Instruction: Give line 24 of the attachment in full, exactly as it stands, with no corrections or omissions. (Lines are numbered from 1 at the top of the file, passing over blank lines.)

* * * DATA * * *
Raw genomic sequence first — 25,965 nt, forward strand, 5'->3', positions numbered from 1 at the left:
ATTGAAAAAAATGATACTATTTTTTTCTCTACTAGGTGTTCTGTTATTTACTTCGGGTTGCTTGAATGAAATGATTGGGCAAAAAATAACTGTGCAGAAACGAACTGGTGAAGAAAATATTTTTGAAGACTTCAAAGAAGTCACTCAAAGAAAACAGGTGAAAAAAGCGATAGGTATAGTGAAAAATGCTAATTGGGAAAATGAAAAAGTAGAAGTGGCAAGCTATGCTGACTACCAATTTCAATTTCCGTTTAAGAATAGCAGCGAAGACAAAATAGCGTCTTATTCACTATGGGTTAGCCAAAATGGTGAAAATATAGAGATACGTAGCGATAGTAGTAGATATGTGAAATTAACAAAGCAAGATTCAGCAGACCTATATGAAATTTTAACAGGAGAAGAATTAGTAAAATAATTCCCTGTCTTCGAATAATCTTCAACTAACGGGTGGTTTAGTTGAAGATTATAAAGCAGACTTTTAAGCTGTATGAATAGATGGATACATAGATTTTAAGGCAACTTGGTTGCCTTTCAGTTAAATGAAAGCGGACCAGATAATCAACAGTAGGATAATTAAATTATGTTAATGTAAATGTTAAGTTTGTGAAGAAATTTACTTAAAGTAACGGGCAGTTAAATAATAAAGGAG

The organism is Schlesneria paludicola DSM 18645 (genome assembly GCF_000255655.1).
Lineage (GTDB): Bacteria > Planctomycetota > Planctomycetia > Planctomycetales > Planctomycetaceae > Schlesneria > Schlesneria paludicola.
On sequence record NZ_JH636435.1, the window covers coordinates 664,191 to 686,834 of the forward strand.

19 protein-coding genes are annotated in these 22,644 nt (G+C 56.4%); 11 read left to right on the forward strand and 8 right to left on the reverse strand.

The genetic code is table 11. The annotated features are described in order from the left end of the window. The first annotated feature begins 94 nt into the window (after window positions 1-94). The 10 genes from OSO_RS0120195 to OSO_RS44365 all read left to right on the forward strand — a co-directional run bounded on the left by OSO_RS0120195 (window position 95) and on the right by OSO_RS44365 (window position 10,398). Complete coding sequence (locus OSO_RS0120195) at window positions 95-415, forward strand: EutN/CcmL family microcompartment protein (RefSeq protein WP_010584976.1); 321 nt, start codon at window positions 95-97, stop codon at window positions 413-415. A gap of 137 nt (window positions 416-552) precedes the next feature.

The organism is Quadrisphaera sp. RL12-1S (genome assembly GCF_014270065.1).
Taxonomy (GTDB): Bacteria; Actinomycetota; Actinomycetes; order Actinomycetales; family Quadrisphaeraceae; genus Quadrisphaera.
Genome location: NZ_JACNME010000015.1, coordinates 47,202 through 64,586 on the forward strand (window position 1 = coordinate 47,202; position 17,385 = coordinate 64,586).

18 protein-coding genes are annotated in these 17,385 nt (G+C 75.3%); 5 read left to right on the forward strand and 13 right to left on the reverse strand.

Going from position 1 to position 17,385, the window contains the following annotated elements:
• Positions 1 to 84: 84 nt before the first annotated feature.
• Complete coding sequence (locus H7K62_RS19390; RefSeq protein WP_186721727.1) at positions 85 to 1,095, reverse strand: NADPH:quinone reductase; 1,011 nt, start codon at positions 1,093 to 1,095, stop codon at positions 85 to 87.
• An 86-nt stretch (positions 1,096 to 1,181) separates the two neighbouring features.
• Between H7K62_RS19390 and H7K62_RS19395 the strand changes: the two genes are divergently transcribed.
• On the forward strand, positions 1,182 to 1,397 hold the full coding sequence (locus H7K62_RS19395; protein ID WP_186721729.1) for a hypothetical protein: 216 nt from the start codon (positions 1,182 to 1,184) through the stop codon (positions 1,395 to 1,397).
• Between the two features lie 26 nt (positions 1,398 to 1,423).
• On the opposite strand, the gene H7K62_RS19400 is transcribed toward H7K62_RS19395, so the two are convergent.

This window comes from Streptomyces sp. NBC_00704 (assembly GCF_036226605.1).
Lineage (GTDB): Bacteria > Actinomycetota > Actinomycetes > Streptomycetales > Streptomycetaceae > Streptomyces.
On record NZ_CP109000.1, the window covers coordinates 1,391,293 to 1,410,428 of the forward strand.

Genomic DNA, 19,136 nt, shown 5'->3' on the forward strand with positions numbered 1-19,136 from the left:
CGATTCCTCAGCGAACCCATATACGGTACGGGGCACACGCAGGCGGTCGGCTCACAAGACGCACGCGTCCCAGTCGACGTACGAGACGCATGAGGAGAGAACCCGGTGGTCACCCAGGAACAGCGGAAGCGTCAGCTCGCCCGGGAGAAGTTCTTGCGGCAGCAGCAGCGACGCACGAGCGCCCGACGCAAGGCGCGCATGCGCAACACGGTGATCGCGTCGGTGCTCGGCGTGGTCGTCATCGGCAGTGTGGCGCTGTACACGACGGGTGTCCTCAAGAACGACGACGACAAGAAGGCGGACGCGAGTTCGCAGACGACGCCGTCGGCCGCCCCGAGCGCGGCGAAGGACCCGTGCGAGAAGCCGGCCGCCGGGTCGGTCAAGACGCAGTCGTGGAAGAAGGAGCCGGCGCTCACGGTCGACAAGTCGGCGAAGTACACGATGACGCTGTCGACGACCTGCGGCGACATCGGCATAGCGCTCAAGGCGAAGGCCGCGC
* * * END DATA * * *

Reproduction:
CGATTCCTCAGCGAACCCATATACGGTACGGGGCACACGCAGGCGGTCGGCTCACAAGACGCACGCGTCCCAGTCGACGTACGAGACGCATGAGGAGAGAACCCGGTGGTCACCCAGGAACAGCGGAAGCGTCAGCTCGCCCGGGAGAAGTTCTTGCGGCAGCAGCAGCGACGCACGAGCGCCCGACGCAAGGCGCGCATGCGCAACACGGTGATCGCGTCGGTGCTCGGCGTGGTCGTCATCGGCAGTGTGGCGCTGTACACGACGGGTGTCCTCAAGAACGACGACGACAAGAAGGCGGACGCGAGTTCGCAGACGACGCCGTCGGCCGCCCCGAGCGCGGCGAAGGACCCGTGCGAGAAGCCGGCCGCCGGGTCGGTCAAGACGCAGTCGTGGAAGAAGGAGCCGGCGCTCACGGTCGACAAGTCGGCGAAGTACACGATGACGCTGTCGACGACCTGCGGCGACATCGGCATAGCGCTCAAGGCGAAGGCCGCGC